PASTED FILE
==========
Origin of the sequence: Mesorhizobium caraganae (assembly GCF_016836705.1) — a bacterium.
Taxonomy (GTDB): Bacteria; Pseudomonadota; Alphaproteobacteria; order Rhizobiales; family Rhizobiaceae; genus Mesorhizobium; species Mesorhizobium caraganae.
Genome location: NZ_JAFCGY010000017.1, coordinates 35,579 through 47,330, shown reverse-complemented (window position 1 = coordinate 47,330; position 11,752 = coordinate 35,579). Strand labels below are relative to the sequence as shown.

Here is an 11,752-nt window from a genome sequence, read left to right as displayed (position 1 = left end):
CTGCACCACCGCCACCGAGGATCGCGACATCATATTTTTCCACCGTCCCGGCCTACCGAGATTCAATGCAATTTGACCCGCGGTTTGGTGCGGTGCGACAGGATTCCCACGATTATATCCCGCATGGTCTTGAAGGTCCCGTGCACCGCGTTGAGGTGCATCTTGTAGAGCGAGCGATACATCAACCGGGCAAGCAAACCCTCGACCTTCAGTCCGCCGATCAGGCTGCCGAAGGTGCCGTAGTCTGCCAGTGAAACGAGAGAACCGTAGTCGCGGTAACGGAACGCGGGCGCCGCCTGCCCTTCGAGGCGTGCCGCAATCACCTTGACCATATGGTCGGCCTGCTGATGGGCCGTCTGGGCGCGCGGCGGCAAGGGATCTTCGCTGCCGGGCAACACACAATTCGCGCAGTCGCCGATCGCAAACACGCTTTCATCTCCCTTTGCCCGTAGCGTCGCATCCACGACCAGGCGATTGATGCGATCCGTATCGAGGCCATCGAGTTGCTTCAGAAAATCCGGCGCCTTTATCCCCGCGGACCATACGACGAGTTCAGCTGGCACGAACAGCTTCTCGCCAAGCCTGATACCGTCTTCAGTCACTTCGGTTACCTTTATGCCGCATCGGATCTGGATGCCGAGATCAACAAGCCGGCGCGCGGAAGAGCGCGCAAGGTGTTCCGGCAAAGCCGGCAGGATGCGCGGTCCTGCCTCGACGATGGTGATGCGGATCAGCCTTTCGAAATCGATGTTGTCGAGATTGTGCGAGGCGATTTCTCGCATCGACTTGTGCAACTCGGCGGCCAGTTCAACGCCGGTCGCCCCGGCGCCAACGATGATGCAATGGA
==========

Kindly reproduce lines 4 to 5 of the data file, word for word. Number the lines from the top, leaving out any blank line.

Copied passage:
Here is an 11,752-nt window from a genome sequence, read left to right as displayed (position 1 = left end):
CTGCACCACCGCCACCGAGGATCGCGACATCATATTTTTCCACCGTCCCGGCCTACCGAGATTCAATGCAATTTGACCCGCGGTTTGGTGCGGTGCGACAGGATTCCCACGATTATATCCCGCATGGTCTTGAAGGTCCCGTGCACCGCGTTGAGGTGCATCTTGTAGAGCGAGCGATACATCAACCGGGCAAGCAAACCCTCGACCTTCAGTCCGCCGATCAGGCTGCCGAAGGTGCCGTAGTCTGCCAGTGAAACGAGAGAACCGTAGTCGCGGTAACGGAACGCGGGCGCCGCCTGCCCTTCGAGGCGTGCCGCAATCACCTTGACCATATGGTCGGCCTGCTGATGGGCCGTCTGGGCGCGCGGCGGCAAGGGATCTTCGCTGCCGGGCAACACACAATTCGCGCAGTCGCCGATCGCAAACACGCTTTCATCTCCCTTTGCCCGTAGCGTCGCATCCACGACCAGGCGATTGATGCGATCCGTATCGAGGCCATCGAGTTGCTTCAGAAAATCCGGCGCCTTTATCCCCGCGGACCATACGACGAGTTCAGCTGGCACGAACAGCTTCTCGCCAAGCCTGATACCGTCTTCAGTCACTTCGGTTACCTTTATGCCGCATCGGATCTGGATGCCGAGATCAACAAGCCGGCGCGCGGAAGAGCGCGCAAGGTGTTCCGGCAAAGCCGGCAGGATGCGCGGTCCTGCCTCGACGATGGTGATGCGGATCAGCCTTTCGAAATCGATGTTGTCGAGATTGTGCGAGGCGATTTCTCGCATCGACTTGTGCAACTCGGCGGCCAGTTCAACGCCGGTCGCCCCGGCGCCAACGATGATGCAATGGA